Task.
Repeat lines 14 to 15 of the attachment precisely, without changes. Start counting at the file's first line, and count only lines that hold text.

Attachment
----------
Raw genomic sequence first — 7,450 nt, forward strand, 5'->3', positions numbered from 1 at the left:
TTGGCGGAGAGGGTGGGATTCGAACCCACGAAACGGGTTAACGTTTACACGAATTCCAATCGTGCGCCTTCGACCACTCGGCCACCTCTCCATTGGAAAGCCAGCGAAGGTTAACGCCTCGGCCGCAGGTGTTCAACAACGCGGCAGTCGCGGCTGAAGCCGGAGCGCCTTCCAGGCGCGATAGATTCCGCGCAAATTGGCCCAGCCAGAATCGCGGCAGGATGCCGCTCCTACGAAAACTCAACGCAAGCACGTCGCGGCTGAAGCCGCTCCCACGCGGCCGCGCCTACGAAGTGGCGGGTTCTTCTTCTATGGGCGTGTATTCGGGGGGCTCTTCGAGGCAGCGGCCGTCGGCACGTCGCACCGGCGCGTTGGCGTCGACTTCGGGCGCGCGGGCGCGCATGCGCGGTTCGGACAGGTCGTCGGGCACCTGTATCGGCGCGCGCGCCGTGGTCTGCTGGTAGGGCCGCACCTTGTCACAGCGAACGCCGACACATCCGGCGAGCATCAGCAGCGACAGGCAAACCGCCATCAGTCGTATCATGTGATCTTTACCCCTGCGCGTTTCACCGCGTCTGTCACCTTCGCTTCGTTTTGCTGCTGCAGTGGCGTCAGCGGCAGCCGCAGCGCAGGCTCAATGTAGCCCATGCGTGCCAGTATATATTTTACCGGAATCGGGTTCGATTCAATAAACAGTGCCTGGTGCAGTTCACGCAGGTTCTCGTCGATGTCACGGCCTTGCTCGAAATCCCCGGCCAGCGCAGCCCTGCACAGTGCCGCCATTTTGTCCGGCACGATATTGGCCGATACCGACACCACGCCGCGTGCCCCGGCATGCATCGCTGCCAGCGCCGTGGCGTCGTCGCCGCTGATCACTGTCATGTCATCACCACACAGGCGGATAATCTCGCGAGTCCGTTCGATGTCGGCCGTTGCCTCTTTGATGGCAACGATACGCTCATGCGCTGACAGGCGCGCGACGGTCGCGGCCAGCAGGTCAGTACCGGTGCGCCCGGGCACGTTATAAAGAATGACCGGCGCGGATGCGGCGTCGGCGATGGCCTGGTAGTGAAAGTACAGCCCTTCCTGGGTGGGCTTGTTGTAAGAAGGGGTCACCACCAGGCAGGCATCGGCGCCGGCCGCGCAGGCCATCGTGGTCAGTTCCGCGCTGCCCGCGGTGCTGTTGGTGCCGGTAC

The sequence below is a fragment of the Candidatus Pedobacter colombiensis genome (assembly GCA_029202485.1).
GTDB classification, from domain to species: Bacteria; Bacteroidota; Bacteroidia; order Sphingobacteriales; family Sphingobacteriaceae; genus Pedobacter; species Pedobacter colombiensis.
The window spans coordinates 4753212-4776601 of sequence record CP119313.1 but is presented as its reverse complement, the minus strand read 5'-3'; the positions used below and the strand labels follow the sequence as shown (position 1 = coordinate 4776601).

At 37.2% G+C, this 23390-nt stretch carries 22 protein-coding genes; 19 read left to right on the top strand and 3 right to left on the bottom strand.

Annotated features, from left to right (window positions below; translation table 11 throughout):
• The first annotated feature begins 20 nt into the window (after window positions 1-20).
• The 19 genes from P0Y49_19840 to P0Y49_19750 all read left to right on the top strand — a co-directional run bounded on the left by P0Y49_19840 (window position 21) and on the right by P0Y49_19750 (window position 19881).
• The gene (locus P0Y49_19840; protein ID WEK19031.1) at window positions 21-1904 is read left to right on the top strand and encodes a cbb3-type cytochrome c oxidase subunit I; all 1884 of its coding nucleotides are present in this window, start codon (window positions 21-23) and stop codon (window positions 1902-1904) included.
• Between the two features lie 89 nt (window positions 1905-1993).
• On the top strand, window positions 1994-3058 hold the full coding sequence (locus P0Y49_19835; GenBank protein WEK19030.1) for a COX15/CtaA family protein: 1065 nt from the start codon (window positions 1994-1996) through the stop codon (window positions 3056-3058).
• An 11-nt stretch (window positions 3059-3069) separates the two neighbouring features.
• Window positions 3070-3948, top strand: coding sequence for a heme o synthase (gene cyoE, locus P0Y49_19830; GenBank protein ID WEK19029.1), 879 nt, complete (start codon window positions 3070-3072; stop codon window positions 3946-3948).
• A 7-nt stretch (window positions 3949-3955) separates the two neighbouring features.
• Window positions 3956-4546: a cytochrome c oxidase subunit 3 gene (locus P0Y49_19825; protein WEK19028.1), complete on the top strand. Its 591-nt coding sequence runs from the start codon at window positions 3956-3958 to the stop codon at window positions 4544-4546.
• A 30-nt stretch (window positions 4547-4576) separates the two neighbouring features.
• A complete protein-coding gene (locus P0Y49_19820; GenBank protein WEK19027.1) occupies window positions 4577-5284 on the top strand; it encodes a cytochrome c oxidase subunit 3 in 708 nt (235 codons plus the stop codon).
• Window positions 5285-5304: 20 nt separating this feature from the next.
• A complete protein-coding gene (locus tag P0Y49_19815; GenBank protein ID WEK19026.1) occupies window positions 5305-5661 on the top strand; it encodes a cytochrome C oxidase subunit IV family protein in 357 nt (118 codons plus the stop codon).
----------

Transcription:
• Window positions 3070-3948, top strand: coding sequence for a heme o synthase (gene cyoE, locus P0Y49_19830; GenBank protein ID WEK19029.1), 879 nt, complete (start codon window positions 3070-3072; stop codon window positions 3946-3948).
• A 7-nt stretch (window positions 3949-3955) separates the two neighbouring features.